Fraud On Facebook – How to spot them.

Ming Johanson All Blog Articles, Social Media

[fblike]FRAUD ALERT! (read & share – be cyber aware)

There seems to be an increase lately in the amount of Fraud on Facebook that is happening one of which is where you are friend requested by someone you were already connected to.

If you do get a friend request and you thought you were already connected, start listening carefully when they start talking to you. They use words they would normally never use and it doesn’t sound like them at all. Here’s what to do:

  • Find the original profile send them a message asking about the other profile.
  • Cross check information that isn’t obviously displayed on their profile. In this case I had an old work colleague, I mentioned that it had been ages since I’d seen them not since our “Optus” days (we worked for Telstra).
  • Congratulate them on a new job – that they don’t really have and would never work at – “Oh by the way congratulations on the new job at the Zoo.”
  • Go to the *fake* profile and next to the message button click on the sprocket and “Report/Block”. (see picture below)

Fraud on Facebook

Most of the time the conversation is very obviously not from someone you would know.

This “friend” who connected with me was an old work colleague and had declared in private message that he had won the lottery and I should connect with another person because my name was also on the list to win ONE MILLION DOLLARS!  He also had this strange obsession with the word “cool”, this is a word he would never use in conversation.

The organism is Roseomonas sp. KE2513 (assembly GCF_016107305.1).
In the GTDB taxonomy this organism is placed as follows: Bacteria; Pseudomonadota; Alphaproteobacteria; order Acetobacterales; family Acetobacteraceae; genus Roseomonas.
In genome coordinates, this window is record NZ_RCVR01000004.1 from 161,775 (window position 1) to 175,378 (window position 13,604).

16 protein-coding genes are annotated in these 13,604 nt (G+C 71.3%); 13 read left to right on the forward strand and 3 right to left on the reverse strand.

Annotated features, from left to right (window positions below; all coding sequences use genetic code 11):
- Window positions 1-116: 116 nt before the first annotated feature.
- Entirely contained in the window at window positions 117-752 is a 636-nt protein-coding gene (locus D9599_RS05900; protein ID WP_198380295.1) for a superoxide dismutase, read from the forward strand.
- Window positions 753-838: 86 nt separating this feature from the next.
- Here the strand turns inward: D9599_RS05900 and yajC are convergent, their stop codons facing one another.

If I believed everything that was said on the internet the following would be true:

• I have $11million dollars 10 times over from my mobile number specially being selected.

• My recently deceased relative from a country we’ve never been to has billions of dollars worth of diamonds waiting for me, all I need to do is sign a blank piece of paper and give them an account number to transfer the money.

• All of the banks want us to be extra super careful even if we don’t have an account with them.

• Our PC is always at risk because everyone in our “area” are at risk even when they can’t tell me what area I’m in.

There are some other scams I could talk about, like the “dating” scams on Facebook however I will leave that for another day and another blog.